E-answers: OSHA’s advice right at your fingertips

Internet tool offers overview of hazards

What are the dangers in a wheelchair-bound patient’s room? Click. Ergonomics. Wheel-chairs with removable arms allow for easier lateral transfers. What often leads to slips, trips and falls in central supply? Click. Employee exposure to slippery floors from steam and washing processes. With the Hospital e-Tool feature now available on the web site of the Occupational Safety and Health Administration (OSHA), answers to common employee health questions are just a click away.

Far from the dry, technical language of guidelines, standards, and bulletins, the new e-Tools feature offers quick educational links designed for both employees and employers. They are very visual, allowing the user to click on different units of the hospital and then on items within a room. The accompanying text includes links to more detailed OSHA documents.

OSHA is promoting the e-Tools as part of its new ergonomics approach. Information on the e-Tools can be used as a part of safety and health training.

"This is a good example of the kind of outreach materials we can use," says Elise Handelman, RN, MEd, COHN-S, director of OSHA’s office of occupational health nursing. "The visual aspect helps some of the workers who may not relate to formal bureaucratic language."

The site also makes it easy to access information on a range of hazards, says MaryAnn Gruden, MSN, CRNP, NP-C, COHN-S/CM, AOHP executive president and employee health nurse practitioner with Western Pennsylvania Hospital in Pittsburgh.

"This is a great resource with numerous links not only to OSHA standards but to other resources," she says. "I would encourage anyone in occupational health in health care to take a few minutes and explore this site."

Use it as an overview

The tool could be used as an overview for employers "to get a sense of the breadth and scope of what their [health and safety] program should cover," Handelman notes. But it’s not comprehensive, she acknowledges.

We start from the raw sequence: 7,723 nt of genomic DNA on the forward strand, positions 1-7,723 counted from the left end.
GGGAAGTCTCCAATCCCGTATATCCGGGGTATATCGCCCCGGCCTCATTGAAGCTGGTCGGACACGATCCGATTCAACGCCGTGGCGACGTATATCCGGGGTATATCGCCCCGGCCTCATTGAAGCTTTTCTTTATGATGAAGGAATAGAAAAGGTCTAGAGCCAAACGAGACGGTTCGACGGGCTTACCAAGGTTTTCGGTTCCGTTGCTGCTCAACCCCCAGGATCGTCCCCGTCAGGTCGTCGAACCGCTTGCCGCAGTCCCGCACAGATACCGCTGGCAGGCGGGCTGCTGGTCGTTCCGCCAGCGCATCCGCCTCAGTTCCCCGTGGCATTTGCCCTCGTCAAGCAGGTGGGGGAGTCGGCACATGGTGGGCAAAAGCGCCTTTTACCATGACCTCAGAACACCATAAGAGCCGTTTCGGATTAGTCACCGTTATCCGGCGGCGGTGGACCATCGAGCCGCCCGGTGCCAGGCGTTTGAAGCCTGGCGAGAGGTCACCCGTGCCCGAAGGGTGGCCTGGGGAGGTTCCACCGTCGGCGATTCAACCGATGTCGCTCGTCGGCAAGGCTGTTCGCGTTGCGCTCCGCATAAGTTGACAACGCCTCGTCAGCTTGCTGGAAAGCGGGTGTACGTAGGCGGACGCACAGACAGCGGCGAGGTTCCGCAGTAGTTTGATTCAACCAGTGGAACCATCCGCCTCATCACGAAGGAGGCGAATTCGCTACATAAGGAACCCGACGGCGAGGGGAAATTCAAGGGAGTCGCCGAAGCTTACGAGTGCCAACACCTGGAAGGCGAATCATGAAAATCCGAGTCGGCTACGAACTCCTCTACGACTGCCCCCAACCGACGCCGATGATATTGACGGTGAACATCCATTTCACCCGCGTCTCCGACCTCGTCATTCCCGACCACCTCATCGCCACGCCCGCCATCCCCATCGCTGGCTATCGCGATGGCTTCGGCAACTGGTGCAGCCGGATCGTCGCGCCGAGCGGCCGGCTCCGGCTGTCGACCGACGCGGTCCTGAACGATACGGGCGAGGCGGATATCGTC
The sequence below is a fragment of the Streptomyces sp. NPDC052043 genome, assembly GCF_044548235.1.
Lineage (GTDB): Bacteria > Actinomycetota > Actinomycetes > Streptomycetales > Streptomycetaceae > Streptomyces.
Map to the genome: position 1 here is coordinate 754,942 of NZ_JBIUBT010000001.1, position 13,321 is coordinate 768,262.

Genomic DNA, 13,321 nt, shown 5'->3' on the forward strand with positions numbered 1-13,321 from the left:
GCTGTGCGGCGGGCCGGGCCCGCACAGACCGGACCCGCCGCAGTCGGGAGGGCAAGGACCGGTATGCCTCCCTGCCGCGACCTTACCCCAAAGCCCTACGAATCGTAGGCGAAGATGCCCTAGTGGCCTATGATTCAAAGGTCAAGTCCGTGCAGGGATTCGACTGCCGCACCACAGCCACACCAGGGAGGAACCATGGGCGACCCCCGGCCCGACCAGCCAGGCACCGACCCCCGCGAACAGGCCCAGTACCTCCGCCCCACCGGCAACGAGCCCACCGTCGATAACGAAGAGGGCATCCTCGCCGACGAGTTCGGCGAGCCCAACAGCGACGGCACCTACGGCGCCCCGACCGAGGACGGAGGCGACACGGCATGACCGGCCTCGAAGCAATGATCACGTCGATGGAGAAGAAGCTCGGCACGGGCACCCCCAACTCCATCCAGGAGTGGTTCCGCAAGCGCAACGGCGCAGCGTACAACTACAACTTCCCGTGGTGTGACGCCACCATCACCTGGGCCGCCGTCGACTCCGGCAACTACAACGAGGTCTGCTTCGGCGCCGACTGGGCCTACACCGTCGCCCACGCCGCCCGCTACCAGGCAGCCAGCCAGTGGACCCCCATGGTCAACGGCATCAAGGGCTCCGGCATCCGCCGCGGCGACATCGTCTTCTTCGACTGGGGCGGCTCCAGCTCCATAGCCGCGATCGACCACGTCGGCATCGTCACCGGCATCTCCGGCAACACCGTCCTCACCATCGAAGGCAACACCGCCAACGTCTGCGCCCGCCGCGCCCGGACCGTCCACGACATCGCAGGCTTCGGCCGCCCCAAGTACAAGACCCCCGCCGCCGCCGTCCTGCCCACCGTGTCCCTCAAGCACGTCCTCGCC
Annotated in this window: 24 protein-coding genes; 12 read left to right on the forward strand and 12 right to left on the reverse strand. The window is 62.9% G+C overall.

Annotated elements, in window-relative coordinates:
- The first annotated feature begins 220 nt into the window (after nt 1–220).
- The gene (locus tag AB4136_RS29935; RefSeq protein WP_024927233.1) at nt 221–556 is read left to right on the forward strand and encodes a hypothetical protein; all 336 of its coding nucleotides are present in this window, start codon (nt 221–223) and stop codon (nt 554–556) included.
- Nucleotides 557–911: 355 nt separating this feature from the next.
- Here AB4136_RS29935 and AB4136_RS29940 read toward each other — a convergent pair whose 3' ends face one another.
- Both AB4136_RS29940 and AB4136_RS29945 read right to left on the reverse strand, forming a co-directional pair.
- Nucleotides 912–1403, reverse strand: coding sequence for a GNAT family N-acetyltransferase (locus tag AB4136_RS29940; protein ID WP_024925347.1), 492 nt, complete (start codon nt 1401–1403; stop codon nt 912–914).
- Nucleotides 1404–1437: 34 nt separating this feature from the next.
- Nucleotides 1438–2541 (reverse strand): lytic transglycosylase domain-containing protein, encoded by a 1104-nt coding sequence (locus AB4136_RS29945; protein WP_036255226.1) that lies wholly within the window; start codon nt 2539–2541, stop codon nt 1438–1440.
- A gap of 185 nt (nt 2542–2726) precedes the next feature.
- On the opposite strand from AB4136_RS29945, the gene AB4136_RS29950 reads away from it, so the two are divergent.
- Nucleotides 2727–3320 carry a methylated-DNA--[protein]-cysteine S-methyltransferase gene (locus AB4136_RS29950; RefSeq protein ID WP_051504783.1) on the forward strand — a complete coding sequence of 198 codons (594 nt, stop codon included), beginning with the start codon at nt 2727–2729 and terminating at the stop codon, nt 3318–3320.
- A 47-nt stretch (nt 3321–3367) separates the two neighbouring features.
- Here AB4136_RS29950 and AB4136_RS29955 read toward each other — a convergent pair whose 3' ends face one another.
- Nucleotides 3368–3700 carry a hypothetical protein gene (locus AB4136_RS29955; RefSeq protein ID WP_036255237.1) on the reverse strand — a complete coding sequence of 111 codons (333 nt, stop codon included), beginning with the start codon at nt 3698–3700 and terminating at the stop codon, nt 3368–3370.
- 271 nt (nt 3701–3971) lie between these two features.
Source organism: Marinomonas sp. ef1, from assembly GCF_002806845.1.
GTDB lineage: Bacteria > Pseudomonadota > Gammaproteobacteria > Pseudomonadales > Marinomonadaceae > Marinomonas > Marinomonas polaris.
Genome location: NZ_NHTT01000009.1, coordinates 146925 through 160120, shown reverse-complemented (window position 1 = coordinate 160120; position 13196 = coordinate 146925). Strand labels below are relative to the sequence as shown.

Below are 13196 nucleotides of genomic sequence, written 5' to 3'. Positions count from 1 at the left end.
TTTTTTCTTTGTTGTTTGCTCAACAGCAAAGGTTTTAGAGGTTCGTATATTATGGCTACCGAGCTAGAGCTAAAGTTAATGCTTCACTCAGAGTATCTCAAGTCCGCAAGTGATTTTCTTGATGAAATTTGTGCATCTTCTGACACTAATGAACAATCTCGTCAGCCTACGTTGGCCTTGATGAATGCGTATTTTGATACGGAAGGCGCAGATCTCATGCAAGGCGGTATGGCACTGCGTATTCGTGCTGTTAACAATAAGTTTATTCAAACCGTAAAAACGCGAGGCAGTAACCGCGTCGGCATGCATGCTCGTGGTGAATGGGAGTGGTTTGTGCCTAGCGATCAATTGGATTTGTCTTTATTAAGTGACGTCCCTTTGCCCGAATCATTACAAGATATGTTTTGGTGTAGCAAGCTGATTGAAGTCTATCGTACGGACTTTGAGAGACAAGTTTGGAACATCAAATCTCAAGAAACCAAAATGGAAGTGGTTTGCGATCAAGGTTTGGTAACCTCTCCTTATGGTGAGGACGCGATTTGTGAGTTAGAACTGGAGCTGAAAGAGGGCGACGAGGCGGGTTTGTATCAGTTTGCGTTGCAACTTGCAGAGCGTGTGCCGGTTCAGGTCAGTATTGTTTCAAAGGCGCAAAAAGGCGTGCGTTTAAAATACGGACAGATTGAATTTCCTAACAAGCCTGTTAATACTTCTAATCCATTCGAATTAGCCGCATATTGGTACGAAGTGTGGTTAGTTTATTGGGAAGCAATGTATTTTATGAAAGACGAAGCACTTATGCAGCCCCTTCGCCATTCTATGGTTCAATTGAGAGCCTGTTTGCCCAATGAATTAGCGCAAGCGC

For example, in the laboratory area, OSHA mentions exposure to tuberculosis, bloodborne pathogens, formaldehyde, and other chemicals such as Toulene and Xylene. But the recent caution from the Centers for Disease Control and Prevention in Atlanta on working with meningococcal strains is not mentioned.

Such items could be added, with links to the appropriate documents of other agencies, Handelman says.

Each e-Tools site has an editor and an editorial advisory board who review it periodically for updates, she says.

While e-Tools can be useful for those who are reviewing their programs or providing orientation for workers, it is not directly related to OSHA enforcement. The items on the e-Tools site can’t be used as a checklist to determine if you’re in compliance with OSHA standards.

"It’s an outreach tool, it’s not an audit tool," says Handelman. "It’s not intended to replace an OSHA inspection."

Certainly, e-Tools won’t answer every possible question about hospital health hazards.

"There’s no way this can be all encompassing," she says. "If [employee health professionals] get on here and they don’t find what they need or they want more depth than they can find on the web site, then they can call their local OSHA office."

(Editor’s note: The Hospital e-Tools can be accessed through the OSHA home page at www.osha.gov.)